Spray distribution systems spray the disinfected effluent onto the ground surface in a manner similar to a lawn irrigation system. They require an advanced treatment process that purifies the water, a pathogen-removing disinfecting system (chlorinating is the most common method), a pump tank, distribution pipe, and a disposal area containing the spray heads. The wastewater must be treated to secondary-quality effluent level, which usually requires an aerobic tank for primary treatment or an intermittent sand filter. Spray systems can be used in almost all soil conditions (subject to regulatory approval), but typically have higher cost and maintenance requirements compared with most other system types.

Leaching Chamber Drainage Field

Leaching chambers are proprietary, commercially produced plastic chambers pre-molded into a dome shape. They can be easily assembled and placed in trenches. Depending on site conditions, leaching chamber drainage fields can require less land area than other conventional absorption drainage fields.

Leaching chambers distribute effluent to the soil in a manner similar to conventional gravel-filled trench systems.

Each chamber dome supports the soil above it while maintaining sufficient volume inside for effluent storage. The sides are louvered and the bottom is open to allow for passage of effluent into surrounding soils. Leaching chamber domes usually vary in width from 15 to 36 in.

FGR.5 A septic tank to seepage pit system. The seepage pit has openings in its walls that allow effluent to pass through and seep into the surrounding soil.

IMG 9 A concrete seepage pit.

Subsurface Drip Drainage Field

Subsurface drip systems consist of a septic tank, a pump tank, a filtering device, and a drip distribution system. An aerobic tank is typically used for the primary treatment process. When a sep tic tank is used, additional treatment in a sand filter is required.

Treated wastewater is pumped through a filtering device that removes larger particles to reduce clogging of the drip emitters.

The filtered effluent is distributed to tubing laid just below the ground surface. Effluent is introduced to the soil through emitters spaced along and inserted into the tubing wall, where bacteria and pathogens are removed. Emitters can become clogged and an ongoing maintenance contract is required. Subsurface drip systems can be installed on steep slopes and at sites containing dense clay soils and soils overlying shallow bedrock.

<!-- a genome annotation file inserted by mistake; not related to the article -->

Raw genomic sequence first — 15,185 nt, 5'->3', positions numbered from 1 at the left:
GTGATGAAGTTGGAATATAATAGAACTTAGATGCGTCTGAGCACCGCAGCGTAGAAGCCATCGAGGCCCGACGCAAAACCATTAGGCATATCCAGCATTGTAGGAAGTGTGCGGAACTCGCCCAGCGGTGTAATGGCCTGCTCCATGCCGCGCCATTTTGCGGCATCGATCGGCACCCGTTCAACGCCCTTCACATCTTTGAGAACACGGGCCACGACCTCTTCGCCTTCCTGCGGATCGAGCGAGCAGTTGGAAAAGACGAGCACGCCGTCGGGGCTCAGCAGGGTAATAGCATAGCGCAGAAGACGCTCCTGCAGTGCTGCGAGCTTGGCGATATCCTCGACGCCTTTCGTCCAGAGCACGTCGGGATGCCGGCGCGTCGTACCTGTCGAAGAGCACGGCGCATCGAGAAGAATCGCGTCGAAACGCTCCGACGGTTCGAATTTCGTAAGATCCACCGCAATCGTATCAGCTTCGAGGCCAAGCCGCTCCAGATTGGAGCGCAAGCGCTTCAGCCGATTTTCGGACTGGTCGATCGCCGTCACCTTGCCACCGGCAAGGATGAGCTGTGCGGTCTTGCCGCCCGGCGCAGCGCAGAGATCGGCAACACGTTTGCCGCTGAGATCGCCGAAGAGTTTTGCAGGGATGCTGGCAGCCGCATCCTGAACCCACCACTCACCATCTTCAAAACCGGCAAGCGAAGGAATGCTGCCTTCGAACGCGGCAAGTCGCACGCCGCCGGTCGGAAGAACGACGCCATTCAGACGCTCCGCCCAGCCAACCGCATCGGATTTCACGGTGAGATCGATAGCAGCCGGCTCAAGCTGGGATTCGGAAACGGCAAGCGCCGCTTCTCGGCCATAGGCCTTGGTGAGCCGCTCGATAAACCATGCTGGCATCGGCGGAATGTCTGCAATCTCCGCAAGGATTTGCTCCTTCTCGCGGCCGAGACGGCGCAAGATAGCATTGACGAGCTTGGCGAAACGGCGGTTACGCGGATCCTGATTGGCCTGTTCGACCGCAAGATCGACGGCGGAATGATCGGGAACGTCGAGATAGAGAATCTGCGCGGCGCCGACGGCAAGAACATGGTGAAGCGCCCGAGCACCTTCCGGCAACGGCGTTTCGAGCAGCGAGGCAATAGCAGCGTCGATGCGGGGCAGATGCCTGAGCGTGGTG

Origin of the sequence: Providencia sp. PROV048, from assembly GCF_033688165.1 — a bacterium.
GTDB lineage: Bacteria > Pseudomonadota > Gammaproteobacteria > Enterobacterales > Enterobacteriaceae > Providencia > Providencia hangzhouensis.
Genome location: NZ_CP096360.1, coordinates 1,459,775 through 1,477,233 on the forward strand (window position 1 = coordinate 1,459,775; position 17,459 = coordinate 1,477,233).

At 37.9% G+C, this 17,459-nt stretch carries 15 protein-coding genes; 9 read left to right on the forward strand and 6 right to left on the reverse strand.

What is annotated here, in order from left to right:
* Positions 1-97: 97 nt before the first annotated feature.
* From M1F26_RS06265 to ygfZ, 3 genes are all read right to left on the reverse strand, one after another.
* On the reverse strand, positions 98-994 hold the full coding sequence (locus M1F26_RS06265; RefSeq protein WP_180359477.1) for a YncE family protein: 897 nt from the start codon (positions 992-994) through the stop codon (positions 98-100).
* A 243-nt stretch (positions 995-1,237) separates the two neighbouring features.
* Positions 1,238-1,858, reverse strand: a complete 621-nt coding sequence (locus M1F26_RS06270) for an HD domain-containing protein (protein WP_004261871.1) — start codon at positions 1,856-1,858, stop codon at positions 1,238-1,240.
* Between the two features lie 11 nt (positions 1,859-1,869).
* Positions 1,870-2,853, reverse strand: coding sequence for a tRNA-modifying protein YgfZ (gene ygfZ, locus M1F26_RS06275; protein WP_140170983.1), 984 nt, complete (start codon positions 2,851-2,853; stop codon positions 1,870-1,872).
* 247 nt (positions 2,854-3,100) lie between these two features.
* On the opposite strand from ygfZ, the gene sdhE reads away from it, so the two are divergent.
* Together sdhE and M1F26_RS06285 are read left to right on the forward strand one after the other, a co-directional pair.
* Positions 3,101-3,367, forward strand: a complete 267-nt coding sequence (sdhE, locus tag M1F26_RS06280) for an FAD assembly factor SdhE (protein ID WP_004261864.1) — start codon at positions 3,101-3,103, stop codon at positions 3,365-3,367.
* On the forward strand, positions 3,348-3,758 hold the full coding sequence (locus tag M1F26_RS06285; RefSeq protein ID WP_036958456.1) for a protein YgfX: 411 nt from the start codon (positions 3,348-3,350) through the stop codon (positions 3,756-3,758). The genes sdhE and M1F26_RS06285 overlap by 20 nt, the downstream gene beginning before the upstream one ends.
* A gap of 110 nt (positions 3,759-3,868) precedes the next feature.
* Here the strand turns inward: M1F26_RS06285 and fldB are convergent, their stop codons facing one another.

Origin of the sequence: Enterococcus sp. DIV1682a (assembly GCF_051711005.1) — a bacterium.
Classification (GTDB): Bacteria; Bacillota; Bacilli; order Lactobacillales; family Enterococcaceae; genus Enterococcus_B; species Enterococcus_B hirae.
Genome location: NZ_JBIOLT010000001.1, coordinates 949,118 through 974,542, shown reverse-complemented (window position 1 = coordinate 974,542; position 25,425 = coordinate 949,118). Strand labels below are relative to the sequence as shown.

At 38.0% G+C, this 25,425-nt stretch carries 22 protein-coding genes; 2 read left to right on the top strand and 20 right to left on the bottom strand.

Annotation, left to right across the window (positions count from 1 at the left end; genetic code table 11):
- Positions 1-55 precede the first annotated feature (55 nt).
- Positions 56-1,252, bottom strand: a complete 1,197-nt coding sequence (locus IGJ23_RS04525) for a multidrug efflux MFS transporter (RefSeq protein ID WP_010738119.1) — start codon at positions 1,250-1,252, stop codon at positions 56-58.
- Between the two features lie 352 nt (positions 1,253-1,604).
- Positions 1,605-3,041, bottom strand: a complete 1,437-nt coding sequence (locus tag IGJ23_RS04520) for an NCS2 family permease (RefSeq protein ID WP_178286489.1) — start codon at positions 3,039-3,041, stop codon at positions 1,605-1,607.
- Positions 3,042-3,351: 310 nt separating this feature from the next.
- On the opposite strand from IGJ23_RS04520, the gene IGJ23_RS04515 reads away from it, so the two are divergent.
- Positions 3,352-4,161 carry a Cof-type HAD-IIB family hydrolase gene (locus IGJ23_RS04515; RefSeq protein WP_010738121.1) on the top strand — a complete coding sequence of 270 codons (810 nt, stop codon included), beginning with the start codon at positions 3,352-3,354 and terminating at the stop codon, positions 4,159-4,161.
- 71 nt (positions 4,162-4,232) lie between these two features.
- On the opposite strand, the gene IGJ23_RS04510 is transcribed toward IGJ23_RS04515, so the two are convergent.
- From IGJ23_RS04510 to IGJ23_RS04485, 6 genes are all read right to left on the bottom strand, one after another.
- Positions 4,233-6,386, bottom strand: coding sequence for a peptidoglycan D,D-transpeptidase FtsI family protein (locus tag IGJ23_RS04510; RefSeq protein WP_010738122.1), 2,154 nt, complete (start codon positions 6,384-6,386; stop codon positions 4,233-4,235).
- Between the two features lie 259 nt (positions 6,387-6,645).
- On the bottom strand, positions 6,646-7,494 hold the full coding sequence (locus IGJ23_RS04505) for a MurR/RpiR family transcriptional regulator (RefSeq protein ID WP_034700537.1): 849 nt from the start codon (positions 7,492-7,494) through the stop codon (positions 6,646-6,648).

Seepage Pit

A seepage pit is a deep underground container that receives clarified effluent from a septic tank. It has openings in its walls that allow effluent to pass through and seep into the surrounding soil. (See fgr.5.) A seepage pit functions like an absorption drainage field except that effluent seeps through openings in the sidewalls of the pit rather than through the bottom of a trench or bed. A seepage pit tends to be deeper than an absorption bed or trench. It’s designed on the basis of the sidewall area. It can serve as an alternative to a drainage field, but only when surrounding soil has a good percolation rate (usually below 30 min/in) and the water table is very deep.

A seepage pit can be a precast concrete or molded plastic unit. It can also be constructed of individual special concrete masonry units (CMU) laid with the cells (holes) placed horizontally to allow the effluent to seep into the ground. See IMG9. The tapered cells of the block are set with the widest area to the outside to reduce the amount of loose material behind the lining that might fall into the pit. The bottom of the pit is lined with coarse gravel a minimum of 1 ft (0.3 m) deep before the block or concrete is placed. Between the block or concrete and the soil is a minimum of 6 in (0.15 m) of clean crushed stone or gravel. The top of the pit should have an opening with a water tight cover to provide access to the pit if necessary. The construction of the pit above the inlet pipe should be watertight.

General Regulations

Typically, an OSST system should not be installed, repaired, or rehabilitated where a community sanitary sewer system is available or where a local ordinance requires connection to a community system. An OSST system is generally not permitted when a building site is located within 200 ft from any community sewer. When a community sanitary sewer becomes available within 200 ft, any building then served by an OSST system should connect to the community sanitary sewer within a time frame or under conditions set by the governmental authority.

Generally, it’s illegal to discharge any wastewater from OSST systems (except under a governmental permit) to any ditch, stream, pond, lake, waterway, or drain tile, or to the surface of the ground. In older buildings, existing systems having any of these prohibited discharges are typically required to eliminate these discharges by constructing a system in compliance with current requirements.